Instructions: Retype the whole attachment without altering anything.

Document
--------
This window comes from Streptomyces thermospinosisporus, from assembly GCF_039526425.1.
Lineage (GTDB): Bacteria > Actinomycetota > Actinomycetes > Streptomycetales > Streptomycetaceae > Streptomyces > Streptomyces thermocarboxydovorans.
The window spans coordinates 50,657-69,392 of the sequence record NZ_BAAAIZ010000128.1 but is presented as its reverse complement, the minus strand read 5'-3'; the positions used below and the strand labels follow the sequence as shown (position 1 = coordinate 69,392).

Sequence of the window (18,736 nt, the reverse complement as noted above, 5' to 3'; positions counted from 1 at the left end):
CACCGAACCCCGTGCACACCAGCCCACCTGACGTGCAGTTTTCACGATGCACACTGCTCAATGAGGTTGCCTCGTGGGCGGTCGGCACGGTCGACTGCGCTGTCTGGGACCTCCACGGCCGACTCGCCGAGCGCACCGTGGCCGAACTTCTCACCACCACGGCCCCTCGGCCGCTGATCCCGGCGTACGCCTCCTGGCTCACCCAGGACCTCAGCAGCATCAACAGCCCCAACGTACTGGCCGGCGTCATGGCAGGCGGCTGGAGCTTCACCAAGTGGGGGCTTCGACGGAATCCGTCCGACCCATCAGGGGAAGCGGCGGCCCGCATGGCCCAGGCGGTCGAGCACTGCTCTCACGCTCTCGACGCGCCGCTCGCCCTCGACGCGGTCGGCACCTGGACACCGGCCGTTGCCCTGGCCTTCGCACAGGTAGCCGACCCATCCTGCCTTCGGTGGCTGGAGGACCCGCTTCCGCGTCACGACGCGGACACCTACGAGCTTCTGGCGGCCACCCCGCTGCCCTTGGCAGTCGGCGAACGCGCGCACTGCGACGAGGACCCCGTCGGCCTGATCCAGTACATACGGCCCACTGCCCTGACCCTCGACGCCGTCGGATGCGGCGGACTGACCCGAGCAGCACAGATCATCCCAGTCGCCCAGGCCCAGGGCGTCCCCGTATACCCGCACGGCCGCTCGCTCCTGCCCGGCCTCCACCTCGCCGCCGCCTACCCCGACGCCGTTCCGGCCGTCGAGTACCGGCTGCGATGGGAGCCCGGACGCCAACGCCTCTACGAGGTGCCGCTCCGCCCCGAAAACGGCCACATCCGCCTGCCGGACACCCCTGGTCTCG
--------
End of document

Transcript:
This window comes from Streptomyces thermospinosisporus, from assembly GCF_039526425.1.
Lineage (GTDB): Bacteria > Actinomycetota > Actinomycetes > Streptomycetales > Streptomycetaceae > Streptomyces > Streptomyces thermocarboxydovorans.
The window spans coordinates 50,657-69,392 of the sequence record NZ_BAAAIZ010000128.1 but is presented as its reverse complement, the minus strand read 5'-3'; the positions used below and the strand labels follow the sequence as shown (position 1 = coordinate 69,392).

Sequence of the window (18,736 nt, the reverse complement as noted above, 5' to 3'; positions counted from 1 at the left end):
CACCGAACCCCGTGCACACCAGCCCACCTGACGTGCAGTTTTCACGATGCACACTGCTCAATGAGGTTGCCTCGTGGGCGGTCGGCACGGTCGACTGCGCTGTCTGGGACCTCCACGGCCGACTCGCCGAGCGCACCGTGGCCGAACTTCTCACCACCACGGCCCCTCGGCCGCTGATCCCGGCGTACGCCTCCTGGCTCACCCAGGACCTCAGCAGCATCAACAGCCCCAACGTACTGGCCGGCGTCATGGCAGGCGGCTGGAGCTTCACCAAGTGGGGGCTTCGACGGAATCCGTCCGACCCATCAGGGGAAGCGGCGGCCCGCATGGCCCAGGCGGTCGAGCACTGCTCTCACGCTCTCGACGCGCCGCTCGCCCTCGACGCGGTCGGCACCTGGACACCGGCCGTTGCCCTGGCCTTCGCACAGGTAGCCGACCCATCCTGCCTTCGGTGGCTGGAGGACCCGCTTCCGCGTCACGACGCGGACACCTACGAGCTTCTGGCGGCCACCCCGCTGCCCTTGGCAGTCGGCGAACGCGCGCACTGCGACGAGGACCCCGTCGGCCTGATCCAGTACATACGGCCCACTGCCCTGACCCTCGACGCCGTCGGATGCGGCGGACTGACCCGAGCAGCACAGATCATCCCAGTCGCCCAGGCCCAGGGCGTCCCCGTATACCCGCACGGCCGCTCGCTCCTGCCCGGCCTCCACCTCGCCGCCGCCTACCCCGACGCCGTTCCGGCCGTCGAGTACCGGCTGCGATGGGAGCCCGGACGCCAACGCCTCTACGAGGTGCCGCTCCGCCCCGAAAACGGCCACATCCGCCTGCCGGACACCCCTGGTCTCG